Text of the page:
What makes Solomon Islands a unique country to travel to?
Solomon Islands form an archipelago in the Southwest Pacific Ocean approximately 1,200 miles northeast of Australia. The capital, Honiara, is located on the Island of Guadalcanal. Solomon Islands is a parliamentary democracy within the British Commonwealth. Tourism facilities are limited, particularly outside Honiara.
Petty theft is common in some parts of Solomon Islands, so take extra care while walking the streets, going to the market, or going out at night. Guided or group tours are generally safer than traveling alone. Landowners may demand money if you enter their land without permission. Home invasions, burglaries, and violent crime typically increase in the months approaching the Christmas holiday season.
Gang-based criminal activity has increased in and around the Burns Creek area in East Honiara and in the Borderline area, which is close to the Japanese WWII memorial. You should not go alone to the Japanese memorial . Use caution when shopping in the central market area as purse and mobile phone snatching is common. Police have established a post at the Market area where you can report crimes.
Yacht-related robberies have increased. The perpetrators—usually armed with knives and clubs—board yachts at night while the occupants are asleep and steal valuables and money. Most criminals are not deterred even when boats are anchored off-shore.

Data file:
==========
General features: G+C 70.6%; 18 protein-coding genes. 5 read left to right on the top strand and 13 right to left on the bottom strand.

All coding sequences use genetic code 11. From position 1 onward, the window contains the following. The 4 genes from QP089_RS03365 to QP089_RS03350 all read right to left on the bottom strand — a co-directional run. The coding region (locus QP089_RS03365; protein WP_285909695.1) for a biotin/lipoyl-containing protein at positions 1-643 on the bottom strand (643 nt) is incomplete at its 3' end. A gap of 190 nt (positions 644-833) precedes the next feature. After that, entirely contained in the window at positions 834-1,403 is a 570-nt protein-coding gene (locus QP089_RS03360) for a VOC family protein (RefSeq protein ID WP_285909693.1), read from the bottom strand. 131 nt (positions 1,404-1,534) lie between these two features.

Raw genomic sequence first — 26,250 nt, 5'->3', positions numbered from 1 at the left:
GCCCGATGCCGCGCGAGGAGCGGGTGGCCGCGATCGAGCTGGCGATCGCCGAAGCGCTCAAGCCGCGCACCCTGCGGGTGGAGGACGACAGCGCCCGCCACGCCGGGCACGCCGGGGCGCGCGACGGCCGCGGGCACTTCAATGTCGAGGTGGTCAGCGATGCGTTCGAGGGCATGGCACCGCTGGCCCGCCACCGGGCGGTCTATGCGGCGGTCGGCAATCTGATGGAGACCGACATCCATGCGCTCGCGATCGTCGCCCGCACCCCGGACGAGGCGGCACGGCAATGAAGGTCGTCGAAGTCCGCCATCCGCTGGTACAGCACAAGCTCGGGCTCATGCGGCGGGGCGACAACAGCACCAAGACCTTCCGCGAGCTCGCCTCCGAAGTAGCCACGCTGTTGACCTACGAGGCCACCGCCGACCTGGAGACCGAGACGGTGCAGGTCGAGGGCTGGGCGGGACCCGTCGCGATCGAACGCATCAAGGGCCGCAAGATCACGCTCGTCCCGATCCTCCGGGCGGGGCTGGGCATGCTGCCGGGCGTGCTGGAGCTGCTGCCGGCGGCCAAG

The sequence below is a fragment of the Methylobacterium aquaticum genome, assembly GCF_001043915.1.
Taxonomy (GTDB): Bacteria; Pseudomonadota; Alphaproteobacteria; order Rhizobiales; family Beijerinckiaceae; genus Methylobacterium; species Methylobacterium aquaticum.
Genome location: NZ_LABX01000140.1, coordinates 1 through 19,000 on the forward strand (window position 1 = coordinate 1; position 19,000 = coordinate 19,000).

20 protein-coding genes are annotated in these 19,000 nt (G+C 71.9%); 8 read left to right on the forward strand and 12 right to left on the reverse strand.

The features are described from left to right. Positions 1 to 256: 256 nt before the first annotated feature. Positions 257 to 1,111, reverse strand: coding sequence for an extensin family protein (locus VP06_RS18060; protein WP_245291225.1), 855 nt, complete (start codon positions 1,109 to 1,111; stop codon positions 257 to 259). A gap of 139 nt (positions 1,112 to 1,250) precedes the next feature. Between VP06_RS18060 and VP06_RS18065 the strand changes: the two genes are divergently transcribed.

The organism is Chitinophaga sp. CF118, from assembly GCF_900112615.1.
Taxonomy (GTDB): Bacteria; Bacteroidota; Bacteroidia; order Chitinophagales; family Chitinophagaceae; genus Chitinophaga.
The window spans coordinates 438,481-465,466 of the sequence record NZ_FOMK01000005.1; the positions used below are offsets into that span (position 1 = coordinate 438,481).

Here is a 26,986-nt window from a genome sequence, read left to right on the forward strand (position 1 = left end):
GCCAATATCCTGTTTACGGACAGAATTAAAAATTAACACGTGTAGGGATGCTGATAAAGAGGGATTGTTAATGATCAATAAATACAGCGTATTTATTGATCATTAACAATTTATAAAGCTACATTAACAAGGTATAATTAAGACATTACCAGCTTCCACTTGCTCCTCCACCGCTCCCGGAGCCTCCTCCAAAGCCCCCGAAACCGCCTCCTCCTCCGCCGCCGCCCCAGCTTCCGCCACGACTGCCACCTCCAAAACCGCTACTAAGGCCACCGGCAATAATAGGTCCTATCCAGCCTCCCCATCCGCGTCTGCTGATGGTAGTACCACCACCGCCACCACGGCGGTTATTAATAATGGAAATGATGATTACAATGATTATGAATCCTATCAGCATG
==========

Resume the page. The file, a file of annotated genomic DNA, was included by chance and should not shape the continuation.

Don’t buy counterfeit and pirated goods, even if they are widely available. Not only are the bootlegs illegal in the United States, you may be breaking local law too. Every care should be given when purchasing pharmaceuticals. There are no guarantees that the medicines you purchase in Solomon Islands are genuine.
While you are traveling in another country, you are subject to its laws. U.S. laws don’t apply, and your U.S. passport won’t help you if you do something illegal overseas. Foreign laws, legal systems, and criminal penalties can be vastly different than those in the United States. There are also some things that might be legal in the country you visit, but still illegal in the United States. Engaging in sexual conduct with children or using or disseminating child pornography in a foreign country is a crime prosecutable in the United States.